1. Define a kernel node that is responsible for evaluating the delegate subgraph.
  2. Create an instance of TfLiteDelegate, which will register the kernel and claim the nodes that the delegate can execute.


Tensorflow has provided a demo app for android:

In your application, add the AAR as above, import org.tensorflow.lite.gpu.GpuDelegate module, and use theaddDelegate function to register the GPU delegate to the interpreter

import org.tensorflow.lite.Interpreter;
import org.tensorflow.lite.gpu.GpuDelegate;

// Initialize interpreter with GPU delegate
GpuDelegate delegate = new GpuDelegate();
Interpreter.Options options = (new Interpreter.Options()).addDelegate(delegate);
Interpreter interpreter = new Interpreter(model, options);

// Run inference
while (true) {
  writeToInput(input);, output);

// Clean up


Include the GPU delegate header and call the Interpreter::ModifyGraphWithDelegate function to register the GPU delegate to the interpreter:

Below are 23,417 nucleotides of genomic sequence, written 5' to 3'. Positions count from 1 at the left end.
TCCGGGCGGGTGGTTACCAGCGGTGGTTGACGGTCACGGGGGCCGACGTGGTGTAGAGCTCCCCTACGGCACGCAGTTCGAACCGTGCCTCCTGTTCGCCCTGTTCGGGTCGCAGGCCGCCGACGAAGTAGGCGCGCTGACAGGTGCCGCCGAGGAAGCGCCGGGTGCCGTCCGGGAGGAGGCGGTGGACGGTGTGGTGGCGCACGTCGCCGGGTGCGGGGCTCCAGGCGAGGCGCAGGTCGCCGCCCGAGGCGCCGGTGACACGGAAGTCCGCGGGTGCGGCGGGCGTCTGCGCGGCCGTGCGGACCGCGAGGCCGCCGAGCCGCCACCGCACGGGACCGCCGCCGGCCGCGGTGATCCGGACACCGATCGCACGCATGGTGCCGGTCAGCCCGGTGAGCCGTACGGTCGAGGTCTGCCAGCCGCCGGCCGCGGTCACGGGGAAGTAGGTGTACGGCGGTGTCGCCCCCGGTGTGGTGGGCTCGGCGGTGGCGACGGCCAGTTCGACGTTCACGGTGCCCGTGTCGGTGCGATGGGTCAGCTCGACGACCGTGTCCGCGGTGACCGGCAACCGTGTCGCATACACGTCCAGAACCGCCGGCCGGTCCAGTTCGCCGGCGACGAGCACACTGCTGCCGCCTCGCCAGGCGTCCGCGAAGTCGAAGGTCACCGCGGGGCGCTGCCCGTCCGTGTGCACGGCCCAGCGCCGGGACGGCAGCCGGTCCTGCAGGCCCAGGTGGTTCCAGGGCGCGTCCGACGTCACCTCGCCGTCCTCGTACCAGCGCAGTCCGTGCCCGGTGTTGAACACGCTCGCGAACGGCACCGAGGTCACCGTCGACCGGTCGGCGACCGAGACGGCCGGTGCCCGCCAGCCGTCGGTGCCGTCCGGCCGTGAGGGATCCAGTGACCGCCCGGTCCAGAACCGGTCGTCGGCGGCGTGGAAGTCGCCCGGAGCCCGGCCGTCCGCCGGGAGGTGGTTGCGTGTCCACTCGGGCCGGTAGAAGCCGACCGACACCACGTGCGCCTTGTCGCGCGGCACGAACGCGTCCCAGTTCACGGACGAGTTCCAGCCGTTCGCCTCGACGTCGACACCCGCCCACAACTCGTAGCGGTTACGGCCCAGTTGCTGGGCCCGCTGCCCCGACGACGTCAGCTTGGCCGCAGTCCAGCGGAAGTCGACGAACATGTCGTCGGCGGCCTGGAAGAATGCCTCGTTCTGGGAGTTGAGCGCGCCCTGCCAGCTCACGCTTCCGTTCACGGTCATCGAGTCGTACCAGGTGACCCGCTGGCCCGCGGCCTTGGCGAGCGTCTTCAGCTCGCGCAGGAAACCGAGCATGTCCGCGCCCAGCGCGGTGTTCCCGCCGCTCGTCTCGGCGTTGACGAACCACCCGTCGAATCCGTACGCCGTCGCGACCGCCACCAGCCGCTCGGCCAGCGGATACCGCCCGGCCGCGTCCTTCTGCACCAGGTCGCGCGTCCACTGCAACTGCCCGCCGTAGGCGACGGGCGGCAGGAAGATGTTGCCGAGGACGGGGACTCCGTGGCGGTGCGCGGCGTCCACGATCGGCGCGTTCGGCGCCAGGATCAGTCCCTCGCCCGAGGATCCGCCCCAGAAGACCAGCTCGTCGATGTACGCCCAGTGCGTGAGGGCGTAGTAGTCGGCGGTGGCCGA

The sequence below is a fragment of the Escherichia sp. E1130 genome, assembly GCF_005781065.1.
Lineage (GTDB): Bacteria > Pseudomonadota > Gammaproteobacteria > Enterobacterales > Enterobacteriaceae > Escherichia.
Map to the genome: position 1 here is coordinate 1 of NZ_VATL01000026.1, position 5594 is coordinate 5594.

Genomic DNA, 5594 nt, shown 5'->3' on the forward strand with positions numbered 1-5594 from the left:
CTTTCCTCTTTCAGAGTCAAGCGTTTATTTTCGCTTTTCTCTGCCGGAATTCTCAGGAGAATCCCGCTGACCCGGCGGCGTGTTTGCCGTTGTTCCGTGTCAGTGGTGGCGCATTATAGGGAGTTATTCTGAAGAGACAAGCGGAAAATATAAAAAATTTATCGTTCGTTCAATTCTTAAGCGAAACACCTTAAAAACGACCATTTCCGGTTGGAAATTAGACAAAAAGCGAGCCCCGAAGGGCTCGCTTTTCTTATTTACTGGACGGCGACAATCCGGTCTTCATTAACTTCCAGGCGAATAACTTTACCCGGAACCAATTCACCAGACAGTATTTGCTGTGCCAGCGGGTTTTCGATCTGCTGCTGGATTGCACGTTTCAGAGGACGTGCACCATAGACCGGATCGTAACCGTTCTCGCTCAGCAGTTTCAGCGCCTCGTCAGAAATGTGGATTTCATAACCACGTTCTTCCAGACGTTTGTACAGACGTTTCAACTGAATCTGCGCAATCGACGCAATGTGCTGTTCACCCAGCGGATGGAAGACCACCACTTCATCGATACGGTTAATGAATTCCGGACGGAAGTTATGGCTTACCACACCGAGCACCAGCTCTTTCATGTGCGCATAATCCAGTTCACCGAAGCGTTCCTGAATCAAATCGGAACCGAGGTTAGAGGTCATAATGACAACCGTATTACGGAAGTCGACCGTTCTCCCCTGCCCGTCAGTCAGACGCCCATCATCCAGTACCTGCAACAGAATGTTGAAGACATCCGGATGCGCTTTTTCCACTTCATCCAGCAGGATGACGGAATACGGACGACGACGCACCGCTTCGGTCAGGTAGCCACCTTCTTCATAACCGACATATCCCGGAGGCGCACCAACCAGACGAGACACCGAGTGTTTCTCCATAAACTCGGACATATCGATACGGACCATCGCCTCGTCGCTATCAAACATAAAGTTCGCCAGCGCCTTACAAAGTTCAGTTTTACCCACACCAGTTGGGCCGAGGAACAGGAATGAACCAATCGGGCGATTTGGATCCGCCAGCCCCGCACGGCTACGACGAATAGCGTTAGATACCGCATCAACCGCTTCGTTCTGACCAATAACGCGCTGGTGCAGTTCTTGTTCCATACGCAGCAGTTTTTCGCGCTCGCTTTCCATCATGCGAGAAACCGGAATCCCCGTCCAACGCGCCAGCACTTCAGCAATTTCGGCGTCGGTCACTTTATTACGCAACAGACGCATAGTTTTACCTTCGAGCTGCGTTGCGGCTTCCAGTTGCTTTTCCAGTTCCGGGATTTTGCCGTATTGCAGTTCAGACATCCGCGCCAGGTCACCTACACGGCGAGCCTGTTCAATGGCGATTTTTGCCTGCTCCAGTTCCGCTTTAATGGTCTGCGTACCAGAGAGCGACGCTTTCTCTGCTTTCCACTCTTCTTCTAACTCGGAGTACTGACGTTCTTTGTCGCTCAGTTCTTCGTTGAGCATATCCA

#import "tensorflow/lite/delegates/gpu/metal_delegate.h"

// Initialize interpreter with GPU delegate
std::unique_ptr<Interpreter> interpreter;
InterpreterBuilder(*model, resolver)(&interpreter);
auto* delegate = NewGpuDelegate(nullptr);  // default config
if (interpreter->ModifyGraphWithDelegate(delegate) != kTfLiteOk) return false;

// Run inference
while (true) {
  if (interpreter->Invoke() != kTfLiteOk) return false;

// Clean up
interpreter = nullptr;


Some operations that are trivial on the CPU may have a high cost for the GPU.

Reference Link:

For more such stories

Tensorflow Lite- machine learning at the edge!!

Tensorflow created a buzz in AI and deep learning forum and TensorFlow is the most popular framework in the deep learning community.


As we know that to train deep learning models we need to compute power and this age of computation. Now we are moving with cloud computing along with edge computing. Edge computing is the need of today’s world because of innovation in the IoT domain and due to compliance and data protection laws enforcing companies to do computation and the edge side instead of computing model in the cloud and sending the result back to a client device is now the legacy.

As TensorFlow is the most popular deep-learning framework. It comes with its lite weight version for edge computation. Now a day’s mobile devices have good processing power but edge devices have less power.

Train deep learning model in less than 100KB.

The official definition of Tensorflow Lite:

“TensorFlow Lite is an open-source deep learning framework for on-device inference.”